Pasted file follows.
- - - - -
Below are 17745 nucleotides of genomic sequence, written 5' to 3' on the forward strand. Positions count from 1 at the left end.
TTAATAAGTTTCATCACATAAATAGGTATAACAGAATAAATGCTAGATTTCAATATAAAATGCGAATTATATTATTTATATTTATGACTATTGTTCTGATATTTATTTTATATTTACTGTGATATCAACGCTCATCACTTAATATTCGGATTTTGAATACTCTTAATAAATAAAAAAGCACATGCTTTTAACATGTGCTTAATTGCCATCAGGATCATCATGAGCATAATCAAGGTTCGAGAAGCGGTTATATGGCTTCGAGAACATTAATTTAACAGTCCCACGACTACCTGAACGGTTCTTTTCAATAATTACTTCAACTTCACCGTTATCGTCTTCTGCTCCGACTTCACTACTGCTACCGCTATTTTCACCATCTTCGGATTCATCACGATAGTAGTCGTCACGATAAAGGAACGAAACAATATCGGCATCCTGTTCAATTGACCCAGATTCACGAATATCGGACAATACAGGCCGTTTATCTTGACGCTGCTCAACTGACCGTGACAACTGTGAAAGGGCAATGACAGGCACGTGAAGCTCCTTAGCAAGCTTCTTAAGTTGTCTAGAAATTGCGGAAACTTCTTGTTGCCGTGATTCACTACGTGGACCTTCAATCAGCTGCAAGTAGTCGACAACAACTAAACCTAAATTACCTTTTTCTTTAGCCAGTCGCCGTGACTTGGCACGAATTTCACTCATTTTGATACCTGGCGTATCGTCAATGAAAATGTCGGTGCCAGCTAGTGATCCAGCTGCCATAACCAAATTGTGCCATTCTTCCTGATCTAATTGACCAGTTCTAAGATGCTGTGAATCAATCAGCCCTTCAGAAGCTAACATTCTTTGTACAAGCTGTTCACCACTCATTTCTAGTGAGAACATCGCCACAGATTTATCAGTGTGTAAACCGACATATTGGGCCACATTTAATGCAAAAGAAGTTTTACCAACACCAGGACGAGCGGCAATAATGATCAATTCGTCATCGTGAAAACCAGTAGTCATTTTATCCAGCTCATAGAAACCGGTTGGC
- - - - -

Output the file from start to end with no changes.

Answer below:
Below are 17745 nucleotides of genomic sequence, written 5' to 3' on the forward strand. Positions count from 1 at the left end.
TTAATAAGTTTCATCACATAAATAGGTATAACAGAATAAATGCTAGATTTCAATATAAAATGCGAATTATATTATTTATATTTATGACTATTGTTCTGATATTTATTTTATATTTACTGTGATATCAACGCTCATCACTTAATATTCGGATTTTGAATACTCTTAATAAATAAAAAAGCACATGCTTTTAACATGTGCTTAATTGCCATCAGGATCATCATGAGCATAATCAAGGTTCGAGAAGCGGTTATATGGCTTCGAGAACATTAATTTAACAGTCCCACGACTACCTGAACGGTTCTTTTCAATAATTACTTCAACTTCACCGTTATCGTCTTCTGCTCCGACTTCACTACTGCTACCGCTATTTTCACCATCTTCGGATTCATCACGATAGTAGTCGTCACGATAAAGGAACGAAACAATATCGGCATCCTGTTCAATTGACCCAGATTCACGAATATCGGACAATACAGGCCGTTTATCTTGACGCTGCTCAACTGACCGTGACAACTGTGAAAGGGCAATGACAGGCACGTGAAGCTCCTTAGCAAGCTTCTTAAGTTGTCTAGAAATTGCGGAAACTTCTTGTTGCCGTGATTCACTACGTGGACCTTCAATCAGCTGCAAGTAGTCGACAACAACTAAACCTAAATTACCTTTTTCTTTAGCCAGTCGCCGTGACTTGGCACGAATTTCACTCATTTTGATACCTGGCGTATCGTCAATGAAAATGTCGGTGCCAGCTAGTGATCCAGCTGCCATAACCAAATTGTGCCATTCTTCCTGATCTAATTGACCAGTTCTAAGATGCTGTGAATCAATCAGCCCTTCAGAAGCTAACATTCTTTGTACAAGCTGTTCACCACTCATTTCTAGTGAGAACATCGCCACAGATTTATCAGTGTGTAAACCGACATATTGGGCCACATTTAATGCAAAAGAAGTTTTACCAACACCAGGACGAGCGGCAATAATGATCAATTCGTCATCGTGAAAACCAGTAGTCATTTTATCCAGCTCATAGAAACCGGTTGGC